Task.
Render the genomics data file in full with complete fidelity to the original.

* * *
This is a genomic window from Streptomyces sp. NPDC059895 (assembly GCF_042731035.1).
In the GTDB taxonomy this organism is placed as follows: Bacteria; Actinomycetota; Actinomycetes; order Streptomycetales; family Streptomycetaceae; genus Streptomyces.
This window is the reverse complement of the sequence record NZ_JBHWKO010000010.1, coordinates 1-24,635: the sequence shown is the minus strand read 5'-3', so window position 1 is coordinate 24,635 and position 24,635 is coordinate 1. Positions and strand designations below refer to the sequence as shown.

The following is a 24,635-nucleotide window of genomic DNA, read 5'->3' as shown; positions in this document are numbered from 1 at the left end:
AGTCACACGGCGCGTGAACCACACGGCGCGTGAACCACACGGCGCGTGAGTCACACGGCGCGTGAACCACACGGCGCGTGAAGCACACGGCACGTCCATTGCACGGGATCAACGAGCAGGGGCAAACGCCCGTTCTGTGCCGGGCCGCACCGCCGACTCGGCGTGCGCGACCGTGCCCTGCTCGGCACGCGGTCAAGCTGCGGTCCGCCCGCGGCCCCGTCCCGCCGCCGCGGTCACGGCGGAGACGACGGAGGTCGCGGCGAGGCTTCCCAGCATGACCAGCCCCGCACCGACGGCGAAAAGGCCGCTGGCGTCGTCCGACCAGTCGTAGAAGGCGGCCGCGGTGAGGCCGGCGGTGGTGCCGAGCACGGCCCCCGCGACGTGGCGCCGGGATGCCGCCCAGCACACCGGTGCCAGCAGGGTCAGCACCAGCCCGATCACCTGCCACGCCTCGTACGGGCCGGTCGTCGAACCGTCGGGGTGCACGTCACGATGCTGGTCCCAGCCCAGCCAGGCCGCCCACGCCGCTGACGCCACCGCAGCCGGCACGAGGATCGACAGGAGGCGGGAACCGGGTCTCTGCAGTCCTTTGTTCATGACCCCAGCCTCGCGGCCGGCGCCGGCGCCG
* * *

This is a genomic window from Streptomyces sp. NPDC059895 (assembly GCF_042731035.1).
In the GTDB taxonomy this organism is placed as follows: Bacteria; Actinomycetota; Actinomycetes; order Streptomycetales; family Streptomycetaceae; genus Streptomyces.
This window is the reverse complement of the sequence record NZ_JBHWKO010000010.1, coordinates 1-24,635: the sequence shown is the minus strand read 5'-3', so window position 1 is coordinate 24,635 and position 24,635 is coordinate 1. Positions and strand designations below refer to the sequence as shown.

The following is a 24,635-nucleotide window of genomic DNA, read 5'->3' as shown; positions in this document are numbered from 1 at the left end:
AGTCACACGGCGCGTGAACCACACGGCGCGTGAACCACACGGCGCGTGAGTCACACGGCGCGTGAACCACACGGCGCGTGAAGCACACGGCACGTCCATTGCACGGGATCAACGAGCAGGGGCAAACGCCCGTTCTGTGCCGGGCCGCACCGCCGACTCGGCGTGCGCGACCGTGCCCTGCTCGGCACGCGGTCAAGCTGCGGTCCGCCCGCGGCCCCGTCCCGCCGCCGCGGTCACGGCGGAGACGACGGAGGTCGCGGCGAGGCTTCCCAGCATGACCAGCCCCGCACCGACGGCGAAAAGGCCGCTGGCGTCGTCCGACCAGTCGTAGAAGGCGGCCGCGGTGAGGCCGGCGGTGGTGCCGAGCACGGCCCCCGCGACGTGGCGCCGGGATGCCGCCCAGCACACCGGTGCCAGCAGGGTCAGCACCAGCCCGATCACCTGCCACGCCTCGTACGGGCCGGTCGTCGAACCGTCGGGGTGCACGTCACGATGCTGGTCCCAGCCCAGCCAGGCCGCCCACGCCGCTGACGCCACCGCAGCCGGCACGAGGATCGACAGGAGGCGGGAACCGGGTCTCTGCAGTCCTTTGTTCATGACCCCAGCCTCGCGGCCGGCGCCGGCGCCG